The Disaster Relief Clinic at the Caruso School of Law provided support to more than 100 clients impacted by the Woolsey Fire. Jeffrey Baker, assistant dean of clinical education and global programs and associate clinical professor of law at the Caruso School of Law, along with about 150 law school students, faculty, and staff, organized clinic operations, offering informational sessions at various locations around Malibu to educate residents about understanding insurance policies, Federal Emergency Management Agency guidelines, and temporary housing options. "It is an expression of the Pepperdine mission to serve our community in different ways," says Baker. "Now our students are better equipped to help real people with real cases during real emergencies."

Healthcare Symposium

"Healthcare Leadership in the AI Revolution: Opportunity in the Smart Machine Age," the Graziadio Business School's 2019 Future of Healthcare Symposium, examined the industry changes required to navigate the Smart Machine Age and the introduction of artificial intelligence (AI) into the healthcare space.

"As machines get smarter and become better at performance, human intelligence is not going to change. But machines will," explained keynote speaker Eric Topol, world-renowned cardiologist and founder and director of the Scripps Research Translational Institute, adding that all medical specialties will eventually incorporate AI enhancements. "We need to get more humane. That's what defines us, and that's what people want when they're sick: to be able to deal with their data and be able to have a better outcome."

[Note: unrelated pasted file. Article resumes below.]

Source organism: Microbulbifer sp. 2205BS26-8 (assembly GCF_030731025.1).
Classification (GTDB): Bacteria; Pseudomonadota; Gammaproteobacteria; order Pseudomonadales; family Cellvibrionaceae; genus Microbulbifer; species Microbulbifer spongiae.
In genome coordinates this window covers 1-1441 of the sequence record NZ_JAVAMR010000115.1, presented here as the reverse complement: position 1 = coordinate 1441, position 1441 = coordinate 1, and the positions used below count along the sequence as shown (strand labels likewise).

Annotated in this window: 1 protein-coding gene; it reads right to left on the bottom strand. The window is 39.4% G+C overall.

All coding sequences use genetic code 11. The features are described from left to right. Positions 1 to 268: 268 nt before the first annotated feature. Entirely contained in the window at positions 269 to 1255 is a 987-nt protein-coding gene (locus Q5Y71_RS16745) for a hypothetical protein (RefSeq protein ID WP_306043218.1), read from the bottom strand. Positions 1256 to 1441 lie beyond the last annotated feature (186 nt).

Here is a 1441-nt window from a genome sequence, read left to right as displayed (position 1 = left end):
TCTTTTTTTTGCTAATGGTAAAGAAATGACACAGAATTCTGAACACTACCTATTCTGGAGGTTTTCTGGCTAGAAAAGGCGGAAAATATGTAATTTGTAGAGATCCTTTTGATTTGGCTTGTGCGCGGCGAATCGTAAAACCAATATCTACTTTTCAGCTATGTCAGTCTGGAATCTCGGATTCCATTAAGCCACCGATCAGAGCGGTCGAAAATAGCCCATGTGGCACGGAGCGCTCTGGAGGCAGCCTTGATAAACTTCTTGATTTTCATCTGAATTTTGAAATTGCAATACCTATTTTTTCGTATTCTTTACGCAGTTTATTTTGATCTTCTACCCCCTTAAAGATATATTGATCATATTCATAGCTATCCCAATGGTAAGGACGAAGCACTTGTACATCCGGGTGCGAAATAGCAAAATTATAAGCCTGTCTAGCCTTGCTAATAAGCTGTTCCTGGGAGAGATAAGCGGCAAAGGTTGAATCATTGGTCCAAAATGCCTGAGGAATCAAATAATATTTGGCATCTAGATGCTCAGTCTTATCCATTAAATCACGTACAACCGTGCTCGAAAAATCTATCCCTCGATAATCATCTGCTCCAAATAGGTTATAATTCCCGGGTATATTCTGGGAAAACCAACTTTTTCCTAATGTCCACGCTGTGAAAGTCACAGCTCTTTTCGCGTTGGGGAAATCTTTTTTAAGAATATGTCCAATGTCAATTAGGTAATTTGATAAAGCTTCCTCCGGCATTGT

Kristen Dowling

Kristen Dowling (MA '07), former Pepperdine women's basketball assistant coach, returned to Malibu as the eighth head coach in program history. As the head coach of the Division III Claremont-Mudd-Scripps Athenas since 2012, Dowling posted a 147-46 (.762) record, including six straight 20-win seasons and at least a share of six consecutive SCIAC regular-season championships. Her squads won the SCIAC Tournament four consecutive years between 2014 and 2017 and advanced to the NCAA Tournament each time.

This will be Dowling's third stint at Pepperdine. She was a graduate assistant and academic advisor during the 2006–07 and 2007–08 seasons, then returned as an assistant coach for the 2010–11 and 2011–12 campaigns under former head coach Julie Rousseau (MA '12). The Waves went 32-27 during the 2011 and 2012 seasons. They placed third in the West Coast Conference (WCC) in 2011 and advanced to the Women's National Invitation Tournament (WNIT).

The Waves went 22-12 last season, tied for third place in the WCC, made the WCC Tournament semifinals, and won the program's two first postseason games in the modern era, making it to the Round of 16 in the WNIT.

Sara Young Jackson

Sara Young Jackson ('74) was named chancellor of Pepperdine. A member of the University's senior leadership team and an important advisor to President Jim Gash (JD '93), Jackson, who has served in key leadership roles at Pepperdine since 1979, will continue to strengthen the University's endowment while cultivating meaningful relationships to extend Pepperdine's reach both locally and globally.

"As Pepperdine's incoming leadership team advances its shared vision to be recognized as a preeminent Christian university with a global reach, its goals require the dedication of people who know and love Pepperdine, who are deeply connected to the friends of Pepperdine, and who have demonstrated the capacity to build significant new friendships for Pepperdine," said President Gash. "I am honored to partner with her to advance our shared aspirations."